Edited by hiflier
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40 minutes ago, hiflier said:

^^THIS!

There are others who hold this kind of thinking as well. I've only seen four Moose in the nearly 16 years I've been in Maine. Not being a hunter has a lot to do with it I'm sure but nonetheless I do go into the wilderness- sometimes fairly deep into the wilderness. There are 20-30,000 Black Bears here too and I've yet to see one. Maine only has less than 30 known BF reports in all of its history so imagine the likelihood of ever seeing one of them. If they are here, and recent sightings suggest that they are, thee can't be more than 60-100 of them and that's a high figure IMHO. But I still go- knowing that it will probably be the most remote and hard to access areas that could hold them. I think so much logging history has more than likely driven them deep into their habitat.

In NH I've seen at least 4 moose already this year. All up close within 15-40 feet. I almost hit or was charged by or ran over everyone I saw. Lucky we understand each other.

Go up to the Rangeley lakes and drive around at night very sloooow. They like swamps, wetlands, and dense sprucy rainforesty woods.

I've also seen 8 bears this year.

Might have even found an abandoned cryptid dwelling.

Edited by Cryptic Megafauna
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I'm going to the Rangeley Lakes area this Thursday for 6 days. And thanks, I already know they like the swamps and wetlands. Lakes too. It's not like I don't get out ya know. In the past three weeks I've spent a week in VT, and a week on the "Bold Coast" of Downeast Maine. Now off for almost a week in Rangeley then five days at the end of the month back in VT. Then in September two weeks in a tent and the week after that four days in a tent. That will get me to the middle of October. So yeah, I'm out as often as I can be and as you can see not just as a day tripper.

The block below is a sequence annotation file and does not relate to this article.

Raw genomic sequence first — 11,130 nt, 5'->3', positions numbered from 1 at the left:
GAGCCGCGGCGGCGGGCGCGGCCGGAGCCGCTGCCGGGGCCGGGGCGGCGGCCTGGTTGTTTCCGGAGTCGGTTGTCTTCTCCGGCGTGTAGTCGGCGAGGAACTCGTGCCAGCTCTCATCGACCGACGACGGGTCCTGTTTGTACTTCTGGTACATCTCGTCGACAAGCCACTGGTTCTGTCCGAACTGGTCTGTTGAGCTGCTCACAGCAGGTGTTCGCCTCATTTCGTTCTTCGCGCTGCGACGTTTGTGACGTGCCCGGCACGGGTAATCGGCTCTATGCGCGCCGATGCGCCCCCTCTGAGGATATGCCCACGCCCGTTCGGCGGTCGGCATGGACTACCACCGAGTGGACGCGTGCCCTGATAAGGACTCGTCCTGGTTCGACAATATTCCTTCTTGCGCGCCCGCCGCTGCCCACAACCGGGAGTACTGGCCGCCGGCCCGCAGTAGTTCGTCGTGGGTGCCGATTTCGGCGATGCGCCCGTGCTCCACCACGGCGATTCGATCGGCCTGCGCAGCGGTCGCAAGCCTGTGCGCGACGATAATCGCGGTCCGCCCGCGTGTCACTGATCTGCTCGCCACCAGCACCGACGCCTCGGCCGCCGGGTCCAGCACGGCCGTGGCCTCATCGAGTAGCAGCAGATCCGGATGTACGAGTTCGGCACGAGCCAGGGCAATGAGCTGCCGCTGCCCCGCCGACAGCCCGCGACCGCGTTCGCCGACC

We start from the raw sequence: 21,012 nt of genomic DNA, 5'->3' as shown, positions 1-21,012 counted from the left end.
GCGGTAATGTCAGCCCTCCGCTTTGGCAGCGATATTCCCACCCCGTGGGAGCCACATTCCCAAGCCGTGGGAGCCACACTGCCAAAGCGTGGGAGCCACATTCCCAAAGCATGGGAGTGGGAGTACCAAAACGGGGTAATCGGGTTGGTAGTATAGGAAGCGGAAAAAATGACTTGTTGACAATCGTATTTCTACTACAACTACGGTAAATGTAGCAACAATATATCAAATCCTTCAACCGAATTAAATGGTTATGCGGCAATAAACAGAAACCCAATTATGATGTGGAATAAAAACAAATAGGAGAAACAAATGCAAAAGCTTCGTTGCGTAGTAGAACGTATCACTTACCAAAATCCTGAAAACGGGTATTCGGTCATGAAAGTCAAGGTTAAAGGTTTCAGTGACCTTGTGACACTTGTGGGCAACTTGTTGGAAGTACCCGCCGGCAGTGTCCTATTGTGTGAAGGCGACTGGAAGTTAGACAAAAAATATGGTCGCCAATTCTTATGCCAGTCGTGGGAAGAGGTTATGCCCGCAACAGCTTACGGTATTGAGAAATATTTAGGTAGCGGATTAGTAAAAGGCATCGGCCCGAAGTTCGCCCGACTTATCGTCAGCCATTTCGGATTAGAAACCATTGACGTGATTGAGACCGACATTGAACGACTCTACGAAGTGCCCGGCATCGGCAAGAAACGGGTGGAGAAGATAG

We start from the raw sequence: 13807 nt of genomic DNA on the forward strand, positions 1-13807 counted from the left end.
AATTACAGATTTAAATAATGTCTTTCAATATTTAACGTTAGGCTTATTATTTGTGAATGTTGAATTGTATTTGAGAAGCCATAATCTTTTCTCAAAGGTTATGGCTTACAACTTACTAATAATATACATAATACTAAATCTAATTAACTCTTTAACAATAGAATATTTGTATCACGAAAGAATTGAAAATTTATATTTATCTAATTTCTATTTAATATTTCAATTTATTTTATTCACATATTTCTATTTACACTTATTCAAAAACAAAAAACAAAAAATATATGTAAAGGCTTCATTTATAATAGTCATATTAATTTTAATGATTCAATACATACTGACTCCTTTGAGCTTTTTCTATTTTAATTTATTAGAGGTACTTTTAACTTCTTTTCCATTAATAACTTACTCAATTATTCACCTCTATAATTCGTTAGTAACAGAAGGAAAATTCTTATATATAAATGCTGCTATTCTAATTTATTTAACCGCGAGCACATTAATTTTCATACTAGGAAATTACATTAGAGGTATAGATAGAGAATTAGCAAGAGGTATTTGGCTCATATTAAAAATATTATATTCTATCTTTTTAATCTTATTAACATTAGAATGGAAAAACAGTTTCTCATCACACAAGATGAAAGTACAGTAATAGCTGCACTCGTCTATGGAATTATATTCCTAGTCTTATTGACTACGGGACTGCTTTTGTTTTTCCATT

You must think I don't know what I'm doing and just sit in my little armchair tapping keys.

Edited by hiflier
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20 minutes ago, hiflier said:

I'm going to the Rangeley Lakes area this Thursday for 6 days. And thanks, I already know they like the swamps and wetlands. Lakes too. It's not like I don't get out ya know. In the past three weeks I've spent a week in VT, and a week on the "Bold Coast" of Downeast Maine. Now off for almost a week in Rangeley then five days at the end of the month back in VT. Then in September two weeks in a tent and the week after that four days in a tent. That will get me to the middle of October. So yeah, I'm out as often as I can be and as you can see not just as a day tripper.

You must think I don't know what I'm doing and just sit in my little armchair tapping keys.